This become very apparent in a separate session I attended, Success: Moments that Matter with Hattie Hill.  That session was a panel discussion, but what really struck me was how one of the panelists took control of her career.  At the moment I cannot remember her name, terrible I know.  Her story began that her husband had started a new job in Washington, DC, they were moving, and she had to begin a job search.  She reached out to her contacts (80% of jobs are found through someone you know – Dawn Rasmussen). After she had exhausted her search via her contacts in the industry, she knew she had to do something drastic.  She wrote her own job description. There was a former client she had worked with, she knew they had a need, and she created a job specifically for that need and presented it to the company.  The company hired her, and two years later still say it was the best thing they have ever done. Wow.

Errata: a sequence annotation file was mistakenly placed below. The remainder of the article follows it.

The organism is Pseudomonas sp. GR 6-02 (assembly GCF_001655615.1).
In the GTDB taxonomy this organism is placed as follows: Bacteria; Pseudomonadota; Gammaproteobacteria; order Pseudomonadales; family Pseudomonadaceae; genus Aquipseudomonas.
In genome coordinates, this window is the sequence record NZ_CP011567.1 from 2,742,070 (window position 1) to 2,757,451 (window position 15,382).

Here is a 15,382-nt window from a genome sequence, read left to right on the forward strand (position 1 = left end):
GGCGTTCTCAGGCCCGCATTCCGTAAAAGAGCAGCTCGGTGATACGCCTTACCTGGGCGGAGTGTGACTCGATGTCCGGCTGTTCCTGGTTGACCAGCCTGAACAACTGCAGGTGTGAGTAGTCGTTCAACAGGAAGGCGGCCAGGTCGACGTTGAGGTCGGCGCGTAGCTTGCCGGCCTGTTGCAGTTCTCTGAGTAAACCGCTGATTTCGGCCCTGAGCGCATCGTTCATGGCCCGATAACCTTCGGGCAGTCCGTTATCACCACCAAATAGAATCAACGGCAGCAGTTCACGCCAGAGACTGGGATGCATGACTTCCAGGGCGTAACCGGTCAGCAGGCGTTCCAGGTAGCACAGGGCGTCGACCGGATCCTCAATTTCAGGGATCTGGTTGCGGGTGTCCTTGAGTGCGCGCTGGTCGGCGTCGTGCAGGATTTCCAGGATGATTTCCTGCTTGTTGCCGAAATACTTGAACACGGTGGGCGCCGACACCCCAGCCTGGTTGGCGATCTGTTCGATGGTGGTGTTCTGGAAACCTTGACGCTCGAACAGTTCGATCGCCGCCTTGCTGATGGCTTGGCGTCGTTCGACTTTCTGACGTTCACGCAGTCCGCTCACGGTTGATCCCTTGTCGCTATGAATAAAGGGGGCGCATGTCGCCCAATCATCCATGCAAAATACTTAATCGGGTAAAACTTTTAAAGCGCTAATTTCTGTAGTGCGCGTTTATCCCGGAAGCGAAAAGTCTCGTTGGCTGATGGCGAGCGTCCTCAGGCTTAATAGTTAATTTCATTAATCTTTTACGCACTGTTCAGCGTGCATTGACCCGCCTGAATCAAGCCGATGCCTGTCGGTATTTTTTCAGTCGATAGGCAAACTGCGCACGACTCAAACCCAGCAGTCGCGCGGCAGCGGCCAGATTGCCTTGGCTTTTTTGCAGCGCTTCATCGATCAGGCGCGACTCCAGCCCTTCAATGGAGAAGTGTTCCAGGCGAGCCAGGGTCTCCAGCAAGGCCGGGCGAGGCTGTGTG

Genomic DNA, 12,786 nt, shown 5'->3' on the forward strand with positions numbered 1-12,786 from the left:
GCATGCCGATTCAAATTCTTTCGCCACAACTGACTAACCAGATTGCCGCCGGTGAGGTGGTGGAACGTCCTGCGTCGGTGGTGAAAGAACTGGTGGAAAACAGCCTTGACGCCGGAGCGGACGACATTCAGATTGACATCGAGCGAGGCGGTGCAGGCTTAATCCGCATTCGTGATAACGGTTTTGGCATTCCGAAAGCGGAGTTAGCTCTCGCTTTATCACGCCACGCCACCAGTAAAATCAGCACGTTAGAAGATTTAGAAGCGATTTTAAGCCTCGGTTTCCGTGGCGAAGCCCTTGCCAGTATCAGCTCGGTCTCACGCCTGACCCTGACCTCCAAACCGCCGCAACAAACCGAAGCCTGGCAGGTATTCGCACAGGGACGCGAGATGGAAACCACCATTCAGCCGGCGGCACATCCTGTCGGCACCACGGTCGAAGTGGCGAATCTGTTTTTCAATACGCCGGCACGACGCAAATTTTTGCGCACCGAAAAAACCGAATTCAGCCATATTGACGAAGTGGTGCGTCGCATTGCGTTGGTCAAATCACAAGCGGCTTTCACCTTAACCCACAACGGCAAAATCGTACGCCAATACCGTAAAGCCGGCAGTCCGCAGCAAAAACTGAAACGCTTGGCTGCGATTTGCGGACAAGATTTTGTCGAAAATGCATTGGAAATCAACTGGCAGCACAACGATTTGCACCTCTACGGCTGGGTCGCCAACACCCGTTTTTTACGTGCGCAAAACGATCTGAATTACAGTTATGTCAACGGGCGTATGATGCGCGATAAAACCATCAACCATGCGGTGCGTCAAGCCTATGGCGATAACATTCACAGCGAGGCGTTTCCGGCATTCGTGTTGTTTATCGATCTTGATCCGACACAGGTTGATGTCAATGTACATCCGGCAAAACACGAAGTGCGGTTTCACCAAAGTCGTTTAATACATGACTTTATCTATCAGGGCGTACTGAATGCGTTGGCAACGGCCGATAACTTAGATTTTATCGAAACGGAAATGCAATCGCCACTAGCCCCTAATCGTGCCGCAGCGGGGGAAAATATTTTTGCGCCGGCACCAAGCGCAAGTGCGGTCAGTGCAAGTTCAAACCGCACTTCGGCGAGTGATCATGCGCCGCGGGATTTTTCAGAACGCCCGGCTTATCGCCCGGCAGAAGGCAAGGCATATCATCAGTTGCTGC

If you don’t take control of your career, you’ll get left behind. – Dawn Rasmussen

What do employers want?  How do you prepare?

  • Be cutting edge: Employers cut those who are not highly skilled and knowledgeable
  • Step up and invest in yourself:  Employers are cutting back on company paid professional development – your career development, promotion and reputation depend on YOU
  • It’s not job security – it’s employability: What are you doing to keep yourself employable?
  • Be ready for the worst: Don’t wait until you HAVE to do something.
  • Know your value! Do you know what you offer to your current/prospective employer? Be in the moment of where you are in your career and the value that you offer.

What about my resume?

There were so many takeaways on how to design your resume.  Below are some of the pointers Dawn shared with the group.

Resume Pointers

  • Have a professional email address
  • Ditch the objective statement (employers don’t care what you want) – have a job title headline instead (create your brand)